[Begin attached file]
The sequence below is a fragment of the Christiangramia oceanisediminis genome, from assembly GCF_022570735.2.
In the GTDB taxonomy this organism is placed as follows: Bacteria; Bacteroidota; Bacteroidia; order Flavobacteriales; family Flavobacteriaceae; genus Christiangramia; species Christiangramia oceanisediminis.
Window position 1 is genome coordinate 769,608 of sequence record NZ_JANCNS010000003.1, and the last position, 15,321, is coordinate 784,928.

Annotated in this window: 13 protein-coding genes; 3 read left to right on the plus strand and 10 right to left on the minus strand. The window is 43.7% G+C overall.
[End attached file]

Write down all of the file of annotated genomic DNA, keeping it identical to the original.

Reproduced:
The sequence below is a fragment of the Christiangramia oceanisediminis genome, from assembly GCF_022570735.2.
In the GTDB taxonomy this organism is placed as follows: Bacteria; Bacteroidota; Bacteroidia; order Flavobacteriales; family Flavobacteriaceae; genus Christiangramia; species Christiangramia oceanisediminis.
Window position 1 is genome coordinate 769,608 of sequence record NZ_JANCNS010000003.1, and the last position, 15,321, is coordinate 784,928.

Annotated in this window: 13 protein-coding genes; 3 read left to right on the plus strand and 10 right to left on the minus strand. The window is 43.7% G+C overall.